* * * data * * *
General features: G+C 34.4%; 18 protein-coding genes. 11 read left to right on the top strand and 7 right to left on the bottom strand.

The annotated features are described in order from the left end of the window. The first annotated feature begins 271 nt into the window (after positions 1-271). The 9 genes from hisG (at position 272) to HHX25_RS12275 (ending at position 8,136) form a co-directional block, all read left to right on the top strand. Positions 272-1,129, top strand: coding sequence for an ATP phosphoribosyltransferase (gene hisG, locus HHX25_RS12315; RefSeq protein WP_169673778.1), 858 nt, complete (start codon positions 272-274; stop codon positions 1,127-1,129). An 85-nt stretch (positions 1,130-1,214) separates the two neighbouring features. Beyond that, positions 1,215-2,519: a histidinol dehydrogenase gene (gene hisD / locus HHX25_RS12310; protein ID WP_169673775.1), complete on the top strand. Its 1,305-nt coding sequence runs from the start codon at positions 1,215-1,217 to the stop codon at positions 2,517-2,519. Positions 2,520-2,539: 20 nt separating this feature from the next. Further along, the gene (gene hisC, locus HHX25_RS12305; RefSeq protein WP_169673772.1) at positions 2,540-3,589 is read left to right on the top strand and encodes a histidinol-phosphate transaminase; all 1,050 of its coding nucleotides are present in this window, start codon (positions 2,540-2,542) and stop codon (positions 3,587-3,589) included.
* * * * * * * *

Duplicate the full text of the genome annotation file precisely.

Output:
General features: G+C 34.4%; 18 protein-coding genes. 11 read left to right on the top strand and 7 right to left on the bottom strand.

The annotated features are described in order from the left end of the window. The first annotated feature begins 271 nt into the window (after positions 1-271). The 9 genes from hisG (at position 272) to HHX25_RS12275 (ending at position 8,136) form a co-directional block, all read left to right on the top strand. Positions 272-1,129, top strand: coding sequence for an ATP phosphoribosyltransferase (gene hisG, locus HHX25_RS12315; RefSeq protein WP_169673778.1), 858 nt, complete (start codon positions 272-274; stop codon positions 1,127-1,129). An 85-nt stretch (positions 1,130-1,214) separates the two neighbouring features. Beyond that, positions 1,215-2,519: a histidinol dehydrogenase gene (gene hisD / locus HHX25_RS12310; protein ID WP_169673775.1), complete on the top strand. Its 1,305-nt coding sequence runs from the start codon at positions 1,215-1,217 to the stop codon at positions 2,517-2,519. Positions 2,520-2,539: 20 nt separating this feature from the next. Further along, the gene (gene hisC, locus HHX25_RS12305; RefSeq protein WP_169673772.1) at positions 2,540-3,589 is read left to right on the top strand and encodes a histidinol-phosphate transaminase; all 1,050 of its coding nucleotides are present in this window, start codon (positions 2,540-2,542) and stop codon (positions 3,587-3,589) included.